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Mark Pritchard is the Member of Parliament for The Wrekin.

Defence experts claim that Iran may have the
technical capability to develop a long-range Inter-Continental Ballistic
Missile by 2010. North Korea has already developed its Taepo Dong -2
Ballistic Missile which is within striking distance of Japan, South Korea, and
US bases in Asia. However, it is Pyongyang
’s development
of a ballistic missile with a 6,700 km range that concerns Western intelligence
agencies most. This missile would put the United States
’ western
seaboard within
North Korea‘s target zone.
If North Korea
were to share
this technology with countries, such as Iran
and Syria, then London and Manchester would also be
within range. Both North Korea
and Iran join a rapidly
expanding club of countries who have successfully developed long range
inter-continental ballistic missiles – missiles capable of striking Europe
’s capitals. The
proliferation of these missiles is a ‘live threat’ and an international menace
which is likely to increase.

It is within this fragile security context that the United States is continuing
with
the
deployment
of
its
Ballistic
Missile Defence System (BMDS). Co-ordinated by The Missile Defence Agency (MDA)
in the Pentagon the primary purpose of the BMDS, is to “to protect the United States
, its deployed
forces, allies and friends”.
However, Pentagon watchers confirm the primary
focus of the multi-billion dollar programme is to defend the United States from
incoming ballistic missile attack and to ensure American dominance in what
Pentagon chiefs call “the missile defence battlespace”. The MDA has
already
successfully tested and deployed both defensive and offensive weapon systems –
providing the
United States with
counter-missile superiority.

Missile_defence_3
The missile defence shield is provided through a series of fixed site
sensors and interceptors at highly fortified locations in Alaska
and California. Mobile sensors and interceptors
are deployed aboard Aegis destroyers and cruisers. Airborne-launched systems,
using highly advanced laser weapons, remain on permanent standby fixed to
specially modified Boeing 747 aircraft. Pentagon officials claim the BMDS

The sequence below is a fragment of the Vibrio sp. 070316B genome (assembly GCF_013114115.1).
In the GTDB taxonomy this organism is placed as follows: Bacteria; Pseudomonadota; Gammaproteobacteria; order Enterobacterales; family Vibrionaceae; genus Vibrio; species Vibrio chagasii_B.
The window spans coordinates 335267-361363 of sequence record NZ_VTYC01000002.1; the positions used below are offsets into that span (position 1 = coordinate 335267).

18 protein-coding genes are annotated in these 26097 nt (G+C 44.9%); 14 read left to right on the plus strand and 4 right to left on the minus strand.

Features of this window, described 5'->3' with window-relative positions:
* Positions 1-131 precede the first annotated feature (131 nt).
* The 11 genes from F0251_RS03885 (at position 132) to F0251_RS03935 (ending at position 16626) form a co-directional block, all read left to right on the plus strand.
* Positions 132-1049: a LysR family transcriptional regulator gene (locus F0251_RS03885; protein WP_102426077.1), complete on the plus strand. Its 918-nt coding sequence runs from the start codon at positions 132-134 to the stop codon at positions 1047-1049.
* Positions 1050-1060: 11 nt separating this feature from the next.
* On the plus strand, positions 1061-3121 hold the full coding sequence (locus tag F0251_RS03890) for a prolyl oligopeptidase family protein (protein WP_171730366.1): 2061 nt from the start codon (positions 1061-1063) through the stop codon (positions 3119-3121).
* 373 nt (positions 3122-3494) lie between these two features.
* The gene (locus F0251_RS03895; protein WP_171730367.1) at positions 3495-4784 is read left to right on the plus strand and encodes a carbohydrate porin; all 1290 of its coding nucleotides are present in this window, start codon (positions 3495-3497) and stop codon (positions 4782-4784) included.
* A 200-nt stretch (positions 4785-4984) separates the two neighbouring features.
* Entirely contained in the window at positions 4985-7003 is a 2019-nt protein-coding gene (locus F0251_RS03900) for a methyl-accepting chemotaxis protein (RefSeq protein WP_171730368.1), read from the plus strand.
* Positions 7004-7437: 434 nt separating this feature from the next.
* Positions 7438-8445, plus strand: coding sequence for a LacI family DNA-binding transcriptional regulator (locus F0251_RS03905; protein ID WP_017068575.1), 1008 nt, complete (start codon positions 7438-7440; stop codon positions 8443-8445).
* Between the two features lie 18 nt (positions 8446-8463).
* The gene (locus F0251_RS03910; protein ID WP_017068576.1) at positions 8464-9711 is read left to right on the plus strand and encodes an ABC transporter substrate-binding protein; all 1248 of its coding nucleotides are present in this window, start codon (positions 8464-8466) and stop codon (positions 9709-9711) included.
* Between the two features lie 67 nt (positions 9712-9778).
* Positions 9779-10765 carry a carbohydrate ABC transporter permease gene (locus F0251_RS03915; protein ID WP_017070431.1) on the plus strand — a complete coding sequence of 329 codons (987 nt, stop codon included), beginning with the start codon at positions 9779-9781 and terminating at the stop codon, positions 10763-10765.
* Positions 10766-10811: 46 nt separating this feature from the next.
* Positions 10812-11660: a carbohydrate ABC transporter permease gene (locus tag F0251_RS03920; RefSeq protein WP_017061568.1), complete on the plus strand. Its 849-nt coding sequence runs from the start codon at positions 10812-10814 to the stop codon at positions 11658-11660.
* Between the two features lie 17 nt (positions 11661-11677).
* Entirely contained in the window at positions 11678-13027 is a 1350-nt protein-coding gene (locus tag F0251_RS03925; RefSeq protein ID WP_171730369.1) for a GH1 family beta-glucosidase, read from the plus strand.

system is now so well advanced that the US
military can successfully
detect and destroy multiple ballistic missile launches – simultaneously.


So what of Britain
’s missile defence? Those
opposed to any form
of  UK-based missile defence shield argue that no ICBM
threat exists and that neither North Korea
nor Iran have developed missiles
within striking range of
Britain. They may be right today,
but how confident can they be that rapidly developing missile technologies will
not pose a danger tomorrow? Also, how can the government protect the
United Kingdom from existing medium-range
missiles being redeployed and launched from other countries nearer our shores?
The same missiles could also be launched from sea-based platforms in
international waters – again, putting key
UK cities in the target zone.

Today, Britain’s airspace borders have no
protection. There is no effective defence against incoming ballistic missiles.
If the government accepts the existence of a missile threat, and the formation
of the Ministry of Defence’s Missile Defence Centre (MDC) suggests they do,
then it is incumbent on government to ensure that
Britain moves speedily to introduce
robust missile defence measures. Government Minister’s should step out of their
outdated Cold War doctrine of mutual destruction and acknowledge that the
US military have finally
developed a system that provides protection from inter-continental ballistic
missile attack. Pentagon scientists claim they have managed to remove the word
‘catastrophe’ from any future missile attack.

Britain now needs to decide whether